Evolutionary Computing Used to Identify Potentially Effective Drug Combinations

University of Manchester researchers and colleagues have found a way to identify potentially ideal drug combinations (from billions of others) that would prevent inflammation from occurring. The findings, published online on October 23, 2011 in Nature Chemical Biology, could be the first step in the development of new drug combinations to combat severe diseases and conditions. Most non-infectious disease, such as cancer, stroke, and Alzheimer's are worsened by inflammation, which is the body's natural defense mechanism. Inflammation has evolved to help fight infection but can also be very damaging in long-term disease, prolonging suffering and ultimately possibly contributing to premature death. After a stroke, the body reacts to the injury as if it were an infection, causing further damage. By blocking the inflammation, the chances of survival or higher quality of life following a stroke are greatly enhanced. This can be achieved by quickly and effectively identifying combinations of drugs that can be used together. Existing 'clot-busting' stroke drugs are only effective if administered within three hours after the stroke – often very difficult to achieve as people are often unaware they are having a stroke – and even then do not completely solve the problem, often leaving sufferers with serious disabilities. However, using ideal drug combinations the researchers suggest they can block inflammation and therefore greatly reduce the damage caused by non-communicable diseases such as stroke. Although the researchers have initially concentrated on stroke, they believe the process can be applied to all drugs and for a huge variety of diseases.

Femtosecond Laser Could Revolutionize Cataract Surgery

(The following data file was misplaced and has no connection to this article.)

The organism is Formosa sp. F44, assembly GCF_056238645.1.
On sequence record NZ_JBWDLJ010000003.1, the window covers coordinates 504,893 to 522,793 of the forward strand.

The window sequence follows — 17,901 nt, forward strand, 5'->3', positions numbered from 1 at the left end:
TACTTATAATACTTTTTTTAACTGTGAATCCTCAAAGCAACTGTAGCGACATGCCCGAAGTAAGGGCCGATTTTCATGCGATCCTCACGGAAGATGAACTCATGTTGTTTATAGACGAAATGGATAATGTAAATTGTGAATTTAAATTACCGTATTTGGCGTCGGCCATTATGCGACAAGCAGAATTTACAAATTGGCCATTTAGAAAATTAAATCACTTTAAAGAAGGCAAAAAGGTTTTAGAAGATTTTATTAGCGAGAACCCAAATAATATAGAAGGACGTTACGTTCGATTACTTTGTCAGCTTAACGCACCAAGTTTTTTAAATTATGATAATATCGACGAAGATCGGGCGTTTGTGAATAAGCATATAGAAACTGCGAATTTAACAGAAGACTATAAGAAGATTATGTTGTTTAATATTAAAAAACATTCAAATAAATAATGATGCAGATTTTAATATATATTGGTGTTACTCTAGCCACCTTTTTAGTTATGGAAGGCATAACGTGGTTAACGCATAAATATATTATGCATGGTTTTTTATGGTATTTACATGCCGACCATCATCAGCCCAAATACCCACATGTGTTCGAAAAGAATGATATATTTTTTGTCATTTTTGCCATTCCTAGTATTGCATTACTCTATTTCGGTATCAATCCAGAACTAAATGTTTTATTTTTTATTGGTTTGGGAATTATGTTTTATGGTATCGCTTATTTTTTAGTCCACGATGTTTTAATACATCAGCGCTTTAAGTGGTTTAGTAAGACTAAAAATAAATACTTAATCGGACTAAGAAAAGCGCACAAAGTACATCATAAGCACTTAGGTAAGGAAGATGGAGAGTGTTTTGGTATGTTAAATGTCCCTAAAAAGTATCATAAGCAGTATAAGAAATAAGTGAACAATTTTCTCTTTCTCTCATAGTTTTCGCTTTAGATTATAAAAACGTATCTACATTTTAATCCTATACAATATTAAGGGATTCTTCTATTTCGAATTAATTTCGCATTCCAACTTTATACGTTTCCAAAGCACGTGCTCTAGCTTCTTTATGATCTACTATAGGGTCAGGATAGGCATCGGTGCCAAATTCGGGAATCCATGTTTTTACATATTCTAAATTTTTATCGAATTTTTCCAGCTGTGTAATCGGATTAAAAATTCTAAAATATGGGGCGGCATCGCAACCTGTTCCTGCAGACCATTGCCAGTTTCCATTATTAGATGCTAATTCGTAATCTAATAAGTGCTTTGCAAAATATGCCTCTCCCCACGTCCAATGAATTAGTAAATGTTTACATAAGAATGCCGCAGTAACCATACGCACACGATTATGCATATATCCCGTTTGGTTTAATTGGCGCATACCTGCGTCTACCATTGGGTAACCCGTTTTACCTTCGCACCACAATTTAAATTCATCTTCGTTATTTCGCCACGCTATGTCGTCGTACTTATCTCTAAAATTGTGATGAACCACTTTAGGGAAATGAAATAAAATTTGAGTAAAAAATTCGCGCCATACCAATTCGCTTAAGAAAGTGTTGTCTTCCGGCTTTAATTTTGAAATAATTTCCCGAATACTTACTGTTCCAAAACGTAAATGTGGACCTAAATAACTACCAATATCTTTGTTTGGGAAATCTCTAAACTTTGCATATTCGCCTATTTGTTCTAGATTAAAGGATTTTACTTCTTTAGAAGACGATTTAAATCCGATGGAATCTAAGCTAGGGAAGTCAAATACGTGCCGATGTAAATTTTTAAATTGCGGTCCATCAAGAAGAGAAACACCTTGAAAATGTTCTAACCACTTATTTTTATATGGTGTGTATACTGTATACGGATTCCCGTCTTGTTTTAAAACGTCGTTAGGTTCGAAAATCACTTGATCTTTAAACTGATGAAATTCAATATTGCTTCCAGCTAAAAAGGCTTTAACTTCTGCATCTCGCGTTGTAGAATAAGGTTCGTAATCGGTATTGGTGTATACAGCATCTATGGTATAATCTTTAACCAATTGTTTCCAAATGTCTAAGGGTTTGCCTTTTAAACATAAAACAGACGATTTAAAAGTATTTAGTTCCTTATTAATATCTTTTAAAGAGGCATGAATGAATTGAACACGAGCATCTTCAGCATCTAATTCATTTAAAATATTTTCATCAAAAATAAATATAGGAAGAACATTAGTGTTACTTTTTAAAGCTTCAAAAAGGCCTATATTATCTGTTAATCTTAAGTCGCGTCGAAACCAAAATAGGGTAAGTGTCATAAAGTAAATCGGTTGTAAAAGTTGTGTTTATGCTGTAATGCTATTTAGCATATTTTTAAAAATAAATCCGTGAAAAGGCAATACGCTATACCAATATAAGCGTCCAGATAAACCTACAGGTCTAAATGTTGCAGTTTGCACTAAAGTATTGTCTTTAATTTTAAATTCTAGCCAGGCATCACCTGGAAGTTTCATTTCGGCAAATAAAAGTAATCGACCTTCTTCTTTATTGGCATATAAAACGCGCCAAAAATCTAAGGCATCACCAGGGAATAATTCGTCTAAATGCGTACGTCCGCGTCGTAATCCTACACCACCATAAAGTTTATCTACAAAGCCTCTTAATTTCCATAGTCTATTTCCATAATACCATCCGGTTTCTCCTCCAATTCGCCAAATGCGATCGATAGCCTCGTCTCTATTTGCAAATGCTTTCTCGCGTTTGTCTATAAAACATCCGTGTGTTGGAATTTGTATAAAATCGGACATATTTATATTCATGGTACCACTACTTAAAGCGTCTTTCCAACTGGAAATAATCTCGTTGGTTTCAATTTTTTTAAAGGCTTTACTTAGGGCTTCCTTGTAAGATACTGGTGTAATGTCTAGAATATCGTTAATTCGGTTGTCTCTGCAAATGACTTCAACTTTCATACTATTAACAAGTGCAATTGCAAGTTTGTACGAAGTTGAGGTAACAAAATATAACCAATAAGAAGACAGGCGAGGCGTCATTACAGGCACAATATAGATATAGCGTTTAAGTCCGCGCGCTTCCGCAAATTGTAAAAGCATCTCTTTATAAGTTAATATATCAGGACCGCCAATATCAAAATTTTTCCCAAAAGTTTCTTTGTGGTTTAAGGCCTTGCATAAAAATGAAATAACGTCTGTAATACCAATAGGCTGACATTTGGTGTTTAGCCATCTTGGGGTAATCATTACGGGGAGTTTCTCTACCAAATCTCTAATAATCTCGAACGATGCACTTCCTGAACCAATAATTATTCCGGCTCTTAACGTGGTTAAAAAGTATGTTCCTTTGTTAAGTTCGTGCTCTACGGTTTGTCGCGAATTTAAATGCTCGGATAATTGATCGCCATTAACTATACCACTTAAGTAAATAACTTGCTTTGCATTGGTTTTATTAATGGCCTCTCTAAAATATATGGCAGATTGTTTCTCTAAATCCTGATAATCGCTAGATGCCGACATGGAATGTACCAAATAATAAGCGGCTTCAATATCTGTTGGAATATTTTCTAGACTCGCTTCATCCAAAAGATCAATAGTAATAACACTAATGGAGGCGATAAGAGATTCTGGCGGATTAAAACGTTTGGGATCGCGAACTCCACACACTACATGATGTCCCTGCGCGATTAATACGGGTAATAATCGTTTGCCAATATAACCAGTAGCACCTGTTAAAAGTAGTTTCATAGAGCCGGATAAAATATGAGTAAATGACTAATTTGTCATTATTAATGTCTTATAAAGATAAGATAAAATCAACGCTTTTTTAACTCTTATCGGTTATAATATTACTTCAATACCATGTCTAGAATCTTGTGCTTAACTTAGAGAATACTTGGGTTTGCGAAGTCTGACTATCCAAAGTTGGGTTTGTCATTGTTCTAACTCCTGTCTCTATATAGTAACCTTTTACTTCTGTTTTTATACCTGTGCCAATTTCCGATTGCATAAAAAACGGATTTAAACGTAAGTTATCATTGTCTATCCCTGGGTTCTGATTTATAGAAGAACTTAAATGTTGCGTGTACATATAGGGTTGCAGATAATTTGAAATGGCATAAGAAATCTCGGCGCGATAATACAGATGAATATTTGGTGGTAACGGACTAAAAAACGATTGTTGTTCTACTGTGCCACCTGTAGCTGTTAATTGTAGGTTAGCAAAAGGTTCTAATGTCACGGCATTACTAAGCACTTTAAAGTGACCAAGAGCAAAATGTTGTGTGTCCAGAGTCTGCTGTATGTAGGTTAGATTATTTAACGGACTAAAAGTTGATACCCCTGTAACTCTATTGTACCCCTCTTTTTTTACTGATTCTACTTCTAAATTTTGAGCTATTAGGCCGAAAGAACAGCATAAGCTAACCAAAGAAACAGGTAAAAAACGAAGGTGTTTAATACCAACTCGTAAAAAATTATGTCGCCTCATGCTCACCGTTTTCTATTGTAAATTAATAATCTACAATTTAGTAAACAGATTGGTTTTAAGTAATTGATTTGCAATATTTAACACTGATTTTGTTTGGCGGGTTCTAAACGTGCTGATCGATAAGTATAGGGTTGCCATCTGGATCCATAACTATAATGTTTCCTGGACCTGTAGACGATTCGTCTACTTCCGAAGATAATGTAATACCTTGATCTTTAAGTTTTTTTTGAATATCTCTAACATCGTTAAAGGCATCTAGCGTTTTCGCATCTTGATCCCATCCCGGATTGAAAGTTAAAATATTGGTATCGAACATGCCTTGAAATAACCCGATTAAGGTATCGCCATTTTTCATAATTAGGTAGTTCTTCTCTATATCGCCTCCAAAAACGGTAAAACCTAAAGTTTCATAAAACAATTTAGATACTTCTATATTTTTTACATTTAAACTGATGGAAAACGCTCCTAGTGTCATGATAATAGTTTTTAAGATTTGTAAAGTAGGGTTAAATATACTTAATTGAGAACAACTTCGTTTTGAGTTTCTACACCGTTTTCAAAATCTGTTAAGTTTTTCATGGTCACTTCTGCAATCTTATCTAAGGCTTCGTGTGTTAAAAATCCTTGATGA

Two new studies add to the growing body of evidence that a new approach to cataract surgery may be safer and more efficient than today's standard procedure. The new approach, using a special femtosecond laser, is FDA-approved, but not yet widely available in the United States. It's one of the hottest topics at the 115th Annual Meeting of the American Academy of Ophthalmology. Research reported on October 23, 2011, by Dr. William W. Culbertson, of the Bascom Palmer Eye Institute at the University of Miami School of Medicine, and by Dr. Mark Packer, of Oregon Health and Sciences University, confirms several advantages of laser cataract surgery. Dr. Culbertson's team studied how pre-treating cataracts with the femtosecond laser affected the level of ultrasound energy needed to soften the cataracts. This emulsification is performed so that the cataracts can be easily suctioned out. Surgeons want to use the lowest possible level of ultrasound energy, since in a small percentage of patients it is associated with slower recovery of good vision after surgery and/or problems with the cornea, which is the clear outer layer of the eye. Ideally, in appropriate cases, ultrasound use would be eliminated altogether. In Dr. Culbertson's prospective, randomized study, 29 patients had laser cataract surgery with a femtosecond laser in one eye and the standard cataract procedure, called phacoemulsification, in the other. Laser surgery included: a laser capsulotomy, which is a circular incision in the lens capsule, followed by laser lens fragmentation, then ultrasound emulsification and aspiration. Lens fragmentation involved using the laser to split the lens into sections and then soften it by etching cross-hatch patterns on its surface.